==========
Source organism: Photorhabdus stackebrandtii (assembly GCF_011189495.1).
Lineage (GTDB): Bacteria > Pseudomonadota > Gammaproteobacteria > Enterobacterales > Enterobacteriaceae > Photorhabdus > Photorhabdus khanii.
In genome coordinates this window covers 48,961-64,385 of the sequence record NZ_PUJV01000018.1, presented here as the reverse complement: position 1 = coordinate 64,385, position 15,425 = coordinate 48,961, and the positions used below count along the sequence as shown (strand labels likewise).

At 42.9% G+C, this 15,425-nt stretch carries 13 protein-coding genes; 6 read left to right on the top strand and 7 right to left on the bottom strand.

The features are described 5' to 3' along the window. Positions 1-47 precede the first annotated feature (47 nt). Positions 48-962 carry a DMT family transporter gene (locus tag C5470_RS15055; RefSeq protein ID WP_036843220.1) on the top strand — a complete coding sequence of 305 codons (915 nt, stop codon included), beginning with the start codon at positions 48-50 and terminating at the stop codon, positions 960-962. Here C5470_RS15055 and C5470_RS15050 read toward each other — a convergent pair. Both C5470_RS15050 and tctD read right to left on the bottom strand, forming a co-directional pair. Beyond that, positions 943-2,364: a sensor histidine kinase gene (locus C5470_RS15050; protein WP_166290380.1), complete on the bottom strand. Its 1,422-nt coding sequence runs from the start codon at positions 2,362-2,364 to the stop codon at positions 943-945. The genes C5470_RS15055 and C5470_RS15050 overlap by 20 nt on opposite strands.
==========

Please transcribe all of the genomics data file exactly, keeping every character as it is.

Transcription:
Source organism: Photorhabdus stackebrandtii (assembly GCF_011189495.1).
Lineage (GTDB): Bacteria > Pseudomonadota > Gammaproteobacteria > Enterobacterales > Enterobacteriaceae > Photorhabdus > Photorhabdus khanii.
In genome coordinates this window covers 48,961-64,385 of the sequence record NZ_PUJV01000018.1, presented here as the reverse complement: position 1 = coordinate 64,385, position 15,425 = coordinate 48,961, and the positions used below count along the sequence as shown (strand labels likewise).

At 42.9% G+C, this 15,425-nt stretch carries 13 protein-coding genes; 6 read left to right on the top strand and 7 right to left on the bottom strand.

The features are described 5' to 3' along the window. Positions 1-47 precede the first annotated feature (47 nt). Positions 48-962 carry a DMT family transporter gene (locus tag C5470_RS15055; RefSeq protein ID WP_036843220.1) on the top strand — a complete coding sequence of 305 codons (915 nt, stop codon included), beginning with the start codon at positions 48-50 and terminating at the stop codon, positions 960-962. Here C5470_RS15055 and C5470_RS15050 read toward each other — a convergent pair. Both C5470_RS15050 and tctD read right to left on the bottom strand, forming a co-directional pair. Beyond that, positions 943-2,364: a sensor histidine kinase gene (locus C5470_RS15050; protein WP_166290380.1), complete on the bottom strand. Its 1,422-nt coding sequence runs from the start codon at positions 2,362-2,364 to the stop codon at positions 943-945. The genes C5470_RS15055 and C5470_RS15050 overlap by 20 nt on opposite strands.